Exploring Hydrocarbon Depletion
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Take a look at what experts are increasingly calling the so-called ring of fire that is encircling the entire Pacific Ocean. You remember Chile's massive earthquake about a year ago. Then we had that big one in New Zealand just last month. Then of course Japan.
If this clockwise trend continues, my next guest says North America looks to be on tap next. Don't laugh. Geologist Jim Berkland is worried. When he worries, you should worry too. Jim accurately predicted, get this, the 1989 so-called World Series earthquake four days before it shook the San Francisco Bay Area.
(snip) JIM BERKLAND, GEOLOGIST: The month of October, March, and April are the three most devastating earthquakes in terms of damage in the San Francisco Bay Area in history. And we are having on the 19th of this month not only the full moon, but within an hour the closest approach of the moon to the earth until the year 2016. The next day is the equinoctial tides. So you're bringing together three of the maximum tide raising forces. We know about the ocean tides. But there is also an Earth tide. And there is a tide in the ground water. All of these help to release sudden, built up strain, and cause earthquakes.
(snip) Well, if it was, one in the northwest, in the Cascadia Trench, like we had in 1700, that would be a nine magnitude quake. I'm not predicting that. But I'm saying we just had a massive fish kill. Maybe a million fish died in Redondo Beach. They had a massive fish sweep in Mexico. We just had a bunch of whales come in close to San Diego.
(snip) Changes -- changes in the magnetic field that off then precede larger earthquakes. Most animals have the mineral magnetite in their bodies, including people. But it causes homing pigeons to enable them to get home. Just before big quakes, they often can't get home. There is the delay factor. So we look for those kinds of things.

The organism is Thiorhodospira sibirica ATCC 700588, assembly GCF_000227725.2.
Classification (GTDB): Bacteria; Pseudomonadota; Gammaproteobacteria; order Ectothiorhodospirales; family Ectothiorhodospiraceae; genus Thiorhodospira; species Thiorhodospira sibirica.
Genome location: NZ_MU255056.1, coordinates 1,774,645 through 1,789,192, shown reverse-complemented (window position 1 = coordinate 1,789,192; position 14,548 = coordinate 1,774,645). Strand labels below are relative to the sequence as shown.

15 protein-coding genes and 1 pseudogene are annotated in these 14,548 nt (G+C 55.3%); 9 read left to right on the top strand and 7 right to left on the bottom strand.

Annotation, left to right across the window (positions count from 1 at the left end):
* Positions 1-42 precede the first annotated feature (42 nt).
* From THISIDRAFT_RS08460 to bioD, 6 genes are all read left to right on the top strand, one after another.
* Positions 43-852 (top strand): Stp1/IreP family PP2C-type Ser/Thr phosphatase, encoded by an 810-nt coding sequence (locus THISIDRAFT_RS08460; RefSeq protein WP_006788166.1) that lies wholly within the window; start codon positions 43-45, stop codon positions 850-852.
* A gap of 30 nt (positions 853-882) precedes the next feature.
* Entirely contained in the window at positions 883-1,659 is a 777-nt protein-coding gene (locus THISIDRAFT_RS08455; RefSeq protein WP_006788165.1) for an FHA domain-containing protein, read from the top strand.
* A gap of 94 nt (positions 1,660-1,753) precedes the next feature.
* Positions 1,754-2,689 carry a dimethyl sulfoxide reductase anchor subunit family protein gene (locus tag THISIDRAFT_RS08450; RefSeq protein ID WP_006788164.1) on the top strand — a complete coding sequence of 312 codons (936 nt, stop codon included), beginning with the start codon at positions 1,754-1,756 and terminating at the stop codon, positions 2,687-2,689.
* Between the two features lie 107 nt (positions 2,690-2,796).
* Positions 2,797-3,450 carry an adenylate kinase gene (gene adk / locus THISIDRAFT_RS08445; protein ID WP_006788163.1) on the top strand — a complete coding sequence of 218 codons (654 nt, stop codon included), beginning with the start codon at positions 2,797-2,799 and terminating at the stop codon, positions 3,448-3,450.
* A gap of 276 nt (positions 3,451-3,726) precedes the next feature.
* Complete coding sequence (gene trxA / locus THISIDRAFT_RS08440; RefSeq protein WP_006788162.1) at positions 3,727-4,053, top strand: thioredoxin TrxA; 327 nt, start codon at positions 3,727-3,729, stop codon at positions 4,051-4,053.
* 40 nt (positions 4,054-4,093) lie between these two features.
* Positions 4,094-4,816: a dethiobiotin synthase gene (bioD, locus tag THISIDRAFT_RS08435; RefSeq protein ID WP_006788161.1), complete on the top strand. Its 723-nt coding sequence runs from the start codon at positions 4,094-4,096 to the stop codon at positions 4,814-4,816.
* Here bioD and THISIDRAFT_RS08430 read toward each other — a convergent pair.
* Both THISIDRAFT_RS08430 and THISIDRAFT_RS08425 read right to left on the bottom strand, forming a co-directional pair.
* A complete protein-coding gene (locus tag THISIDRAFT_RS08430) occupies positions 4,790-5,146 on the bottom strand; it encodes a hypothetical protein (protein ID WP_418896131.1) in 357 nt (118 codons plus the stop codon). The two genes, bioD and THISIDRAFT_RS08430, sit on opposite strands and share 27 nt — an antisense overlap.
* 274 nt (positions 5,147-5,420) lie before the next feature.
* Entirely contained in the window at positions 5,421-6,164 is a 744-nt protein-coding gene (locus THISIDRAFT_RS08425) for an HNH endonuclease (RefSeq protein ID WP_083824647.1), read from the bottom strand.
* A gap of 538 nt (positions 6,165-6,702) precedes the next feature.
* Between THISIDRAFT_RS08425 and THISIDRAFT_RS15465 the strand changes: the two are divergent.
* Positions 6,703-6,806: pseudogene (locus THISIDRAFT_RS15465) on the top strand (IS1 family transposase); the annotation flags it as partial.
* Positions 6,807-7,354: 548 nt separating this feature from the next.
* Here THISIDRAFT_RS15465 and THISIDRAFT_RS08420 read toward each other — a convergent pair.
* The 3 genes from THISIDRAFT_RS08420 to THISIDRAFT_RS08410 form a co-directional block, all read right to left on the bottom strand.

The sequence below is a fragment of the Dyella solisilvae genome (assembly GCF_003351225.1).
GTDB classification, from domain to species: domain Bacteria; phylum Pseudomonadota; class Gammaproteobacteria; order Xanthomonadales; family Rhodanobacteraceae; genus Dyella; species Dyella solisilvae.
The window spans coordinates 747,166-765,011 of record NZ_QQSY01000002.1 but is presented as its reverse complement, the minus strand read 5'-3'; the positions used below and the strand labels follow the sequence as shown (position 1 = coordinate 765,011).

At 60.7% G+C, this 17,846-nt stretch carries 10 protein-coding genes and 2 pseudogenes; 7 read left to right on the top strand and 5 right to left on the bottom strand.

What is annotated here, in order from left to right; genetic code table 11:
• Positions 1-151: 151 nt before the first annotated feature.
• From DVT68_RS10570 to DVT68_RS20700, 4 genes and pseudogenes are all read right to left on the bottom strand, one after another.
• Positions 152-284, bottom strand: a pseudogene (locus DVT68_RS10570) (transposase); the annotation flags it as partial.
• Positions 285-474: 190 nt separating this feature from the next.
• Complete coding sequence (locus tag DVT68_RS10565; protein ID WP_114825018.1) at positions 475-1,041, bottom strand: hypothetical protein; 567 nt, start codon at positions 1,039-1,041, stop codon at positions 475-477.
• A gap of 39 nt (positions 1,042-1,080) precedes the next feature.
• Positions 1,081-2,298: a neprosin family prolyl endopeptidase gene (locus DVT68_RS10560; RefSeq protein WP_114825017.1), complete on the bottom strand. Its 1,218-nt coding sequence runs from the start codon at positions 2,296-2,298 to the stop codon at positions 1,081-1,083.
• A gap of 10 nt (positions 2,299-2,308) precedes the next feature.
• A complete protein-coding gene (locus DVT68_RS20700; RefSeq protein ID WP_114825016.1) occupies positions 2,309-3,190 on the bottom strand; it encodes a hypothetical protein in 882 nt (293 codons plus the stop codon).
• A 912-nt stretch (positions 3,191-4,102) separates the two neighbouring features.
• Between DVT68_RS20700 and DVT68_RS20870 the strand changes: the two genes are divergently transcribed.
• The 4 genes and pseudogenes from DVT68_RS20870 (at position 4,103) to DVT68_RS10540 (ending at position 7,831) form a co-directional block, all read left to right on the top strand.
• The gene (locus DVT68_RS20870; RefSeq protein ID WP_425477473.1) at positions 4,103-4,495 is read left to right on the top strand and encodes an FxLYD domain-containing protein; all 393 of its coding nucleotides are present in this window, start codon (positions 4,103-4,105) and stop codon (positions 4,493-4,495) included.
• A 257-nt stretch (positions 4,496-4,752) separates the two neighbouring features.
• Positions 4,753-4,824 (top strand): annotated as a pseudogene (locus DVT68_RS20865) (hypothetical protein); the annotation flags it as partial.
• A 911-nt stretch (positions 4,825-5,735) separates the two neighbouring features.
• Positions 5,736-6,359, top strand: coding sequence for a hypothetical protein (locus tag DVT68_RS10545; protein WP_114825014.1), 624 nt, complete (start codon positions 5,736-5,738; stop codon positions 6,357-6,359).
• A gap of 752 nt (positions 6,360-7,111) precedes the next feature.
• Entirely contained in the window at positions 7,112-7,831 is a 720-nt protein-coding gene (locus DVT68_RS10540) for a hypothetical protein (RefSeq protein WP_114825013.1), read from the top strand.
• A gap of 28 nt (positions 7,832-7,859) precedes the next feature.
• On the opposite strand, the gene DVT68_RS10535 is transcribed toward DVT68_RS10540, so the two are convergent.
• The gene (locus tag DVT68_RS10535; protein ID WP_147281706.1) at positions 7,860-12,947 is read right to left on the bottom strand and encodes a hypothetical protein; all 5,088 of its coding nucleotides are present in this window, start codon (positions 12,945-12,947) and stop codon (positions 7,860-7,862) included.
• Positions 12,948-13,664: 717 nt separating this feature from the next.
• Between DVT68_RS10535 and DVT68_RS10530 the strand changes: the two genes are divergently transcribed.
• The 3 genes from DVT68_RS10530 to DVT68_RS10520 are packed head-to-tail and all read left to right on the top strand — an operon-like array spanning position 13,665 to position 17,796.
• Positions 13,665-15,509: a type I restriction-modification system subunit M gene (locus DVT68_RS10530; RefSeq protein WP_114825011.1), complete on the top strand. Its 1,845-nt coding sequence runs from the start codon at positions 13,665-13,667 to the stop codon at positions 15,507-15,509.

Just before the World Series quake there was very unusual beaching of rare whales in the Ocean Beach, in San Francisco. Just after that, a equally rare pigmy sperm whale washed up at Santa Cruz, within about five miles of the epicenter of the World Series quake. That kind of beaching had never occurred before nor since. So we're looking for strange fish coming into from deepwater to the shallow water, wild animals coming into cities.
I used to just scoff at these kinds of things, because I was a mainstream geologist until I found out that earthquakes are fitting a pattern. The big earthquake in the Indian Ocean followed massive beachings of whales in Taiwan -- not Taiwan, but New Zealand and Australia and Tasmania. And then within couple of days, they had a 8.3 in south of New Zealand, and then came the 9.1 in the Indian Ocean, with the big tsunami, on the very day of the fool moon.
Sixstrings wrote:So if this clockwise pattern continues, first Chile then NZ then Japan.. US west coast appears to be next.
Earthquake prediction is a popular pastime for psychics and pseudo-scientists, and extravagant claims of past success are common. Predictions claimed as "successes" may rely on a restatement of well-understood long-term geologic earthquake hazards, or be so broad and vague that they are fulfilled by typical background seismic activity. Neither tidal forces nor unusual animal behavior have been useful for predicting earthquakes. If an unscientific prediction is made, scientists can not state that the predicted earthquake will not occur, because an event could possibly occur by chance on the predicted date, though there is no reason to think that the predicted date is more likely than any other day. Scientific earthquake predictions should state where, when, how big, and how probable the predicted event is, and why the prediction is made. The National Earthquake Prediction Evaluation Council reviews such predictions, but no generally useful method of predicting earthquakes has yet been found.